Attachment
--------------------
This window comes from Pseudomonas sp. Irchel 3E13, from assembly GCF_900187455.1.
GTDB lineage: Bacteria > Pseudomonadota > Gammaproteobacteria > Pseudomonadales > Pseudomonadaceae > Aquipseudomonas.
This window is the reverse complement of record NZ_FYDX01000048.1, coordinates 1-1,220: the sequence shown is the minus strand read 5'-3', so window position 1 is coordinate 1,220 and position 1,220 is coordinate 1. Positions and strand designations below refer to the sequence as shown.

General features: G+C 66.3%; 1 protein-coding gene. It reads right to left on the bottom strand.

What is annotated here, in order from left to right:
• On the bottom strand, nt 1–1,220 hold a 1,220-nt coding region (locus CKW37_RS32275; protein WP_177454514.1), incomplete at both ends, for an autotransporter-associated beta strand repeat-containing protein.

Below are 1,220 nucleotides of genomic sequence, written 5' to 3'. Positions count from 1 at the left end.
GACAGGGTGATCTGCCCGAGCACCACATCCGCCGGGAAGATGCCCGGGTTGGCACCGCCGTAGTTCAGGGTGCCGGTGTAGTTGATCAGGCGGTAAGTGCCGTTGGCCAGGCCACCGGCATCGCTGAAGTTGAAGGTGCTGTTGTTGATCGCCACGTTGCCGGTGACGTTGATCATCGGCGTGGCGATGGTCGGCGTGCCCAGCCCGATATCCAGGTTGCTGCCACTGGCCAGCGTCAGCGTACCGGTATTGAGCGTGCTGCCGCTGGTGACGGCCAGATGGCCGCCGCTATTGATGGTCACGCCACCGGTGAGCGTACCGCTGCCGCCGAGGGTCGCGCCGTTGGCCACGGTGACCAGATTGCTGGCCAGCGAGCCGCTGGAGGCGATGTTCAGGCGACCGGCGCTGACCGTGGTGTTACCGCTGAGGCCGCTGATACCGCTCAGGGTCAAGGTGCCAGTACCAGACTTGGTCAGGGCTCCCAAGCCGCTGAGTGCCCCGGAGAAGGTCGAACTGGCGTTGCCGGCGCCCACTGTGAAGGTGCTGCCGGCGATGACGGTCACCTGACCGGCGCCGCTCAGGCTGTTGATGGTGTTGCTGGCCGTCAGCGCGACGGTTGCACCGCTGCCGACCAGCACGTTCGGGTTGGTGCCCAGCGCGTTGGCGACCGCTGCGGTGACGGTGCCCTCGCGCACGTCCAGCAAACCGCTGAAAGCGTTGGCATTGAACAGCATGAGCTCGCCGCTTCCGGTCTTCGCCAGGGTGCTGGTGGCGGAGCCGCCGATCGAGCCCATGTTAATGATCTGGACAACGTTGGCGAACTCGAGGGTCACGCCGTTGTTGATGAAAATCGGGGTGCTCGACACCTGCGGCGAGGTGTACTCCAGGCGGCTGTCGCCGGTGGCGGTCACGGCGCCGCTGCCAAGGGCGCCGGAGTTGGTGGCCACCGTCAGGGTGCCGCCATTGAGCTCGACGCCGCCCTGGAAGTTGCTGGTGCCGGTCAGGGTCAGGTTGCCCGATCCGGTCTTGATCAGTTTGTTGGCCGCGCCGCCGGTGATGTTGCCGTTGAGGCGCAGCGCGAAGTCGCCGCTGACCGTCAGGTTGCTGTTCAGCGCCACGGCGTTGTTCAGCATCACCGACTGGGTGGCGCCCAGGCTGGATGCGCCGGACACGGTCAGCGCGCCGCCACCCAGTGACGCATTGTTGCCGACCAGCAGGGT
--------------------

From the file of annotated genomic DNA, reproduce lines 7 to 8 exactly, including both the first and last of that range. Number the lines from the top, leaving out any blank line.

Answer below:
Below are 1,220 nucleotides of genomic sequence, written 5' to 3'. Positions count from 1 at the left end.
GACAGGGTGATCTGCCCGAGCACCACATCCGCCGGGAAGATGCCCGGGTTGGCACCGCCGTAGTTCAGGGTGCCGGTGTAGTTGATCAGGCGGTAAGTGCCGTTGGCCAGGCCACCGGCATCGCTGAAGTTGAAGGTGCTGTTGTTGATCGCCACGTTGCCGGTGACGTTGATCATCGGCGTGGCGATGGTCGGCGTGCCCAGCCCGATATCCAGGTTGCTGCCACTGGCCAGCGTCAGCGTACCGGTATTGAGCGTGCTGCCGCTGGTGACGGCCAGATGGCCGCCGCTATTGATGGTCACGCCACCGGTGAGCGTACCGCTGCCGCCGAGGGTCGCGCCGTTGGCCACGGTGACCAGATTGCTGGCCAGCGAGCCGCTGGAGGCGATGTTCAGGCGACCGGCGCTGACCGTGGTGTTACCGCTGAGGCCGCTGATACCGCTCAGGGTCAAGGTGCCAGTACCAGACTTGGTCAGGGCTCCCAAGCCGCTGAGTGCCCCGGAGAAGGTCGAACTGGCGTTGCCGGCGCCCACTGTGAAGGTGCTGCCGGCGATGACGGTCACCTGACCGGCGCCGCTCAGGCTGTTGATGGTGTTGCTGGCCGTCAGCGCGACGGTTGCACCGCTGCCGACCAGCACGTTCGGGTTGGTGCCCAGCGCGTTGGCGACCGCTGCGGTGACGGTGCCCTCGCGCACGTCCAGCAAACCGCTGAAAGCGTTGGCATTGAACAGCATGAGCTCGCCGCTTCCGGTCTTCGCCAGGGTGCTGGTGGCGGAGCCGCCGATCGAGCCCATGTTAATGATCTGGACAACGTTGGCGAACTCGAGGGTCACGCCGTTGTTGATGAAAATCGGGGTGCTCGACACCTGCGGCGAGGTGTACTCCAGGCGGCTGTCGCCGGTGGCGGTCACGGCGCCGCTGCCAAGGGCGCCGGAGTTGGTGGCCACCGTCAGGGTGCCGCCATTGAGCTCGACGCCGCCCTGGAAGTTGCTGGTGCCGGTCAGGGTCAGGTTGCCCGATCCGGTCTTGATCAGTTTGTTGGCCGCGCCGCCGGTGATGTTGCCGTTGAGGCGCAGCGCGAAGTCGCCGCTGACCGTCAGGTTGCTGTTCAGCGCCACGGCGTTGTTCAGCATCACCGACTGGGTGGCGCCCAGGCTGGATGCGCCGGACACGGTCAGCGCGCCGCCACCCAGTGACGCATTGTTGCCGACCAGCAGGGT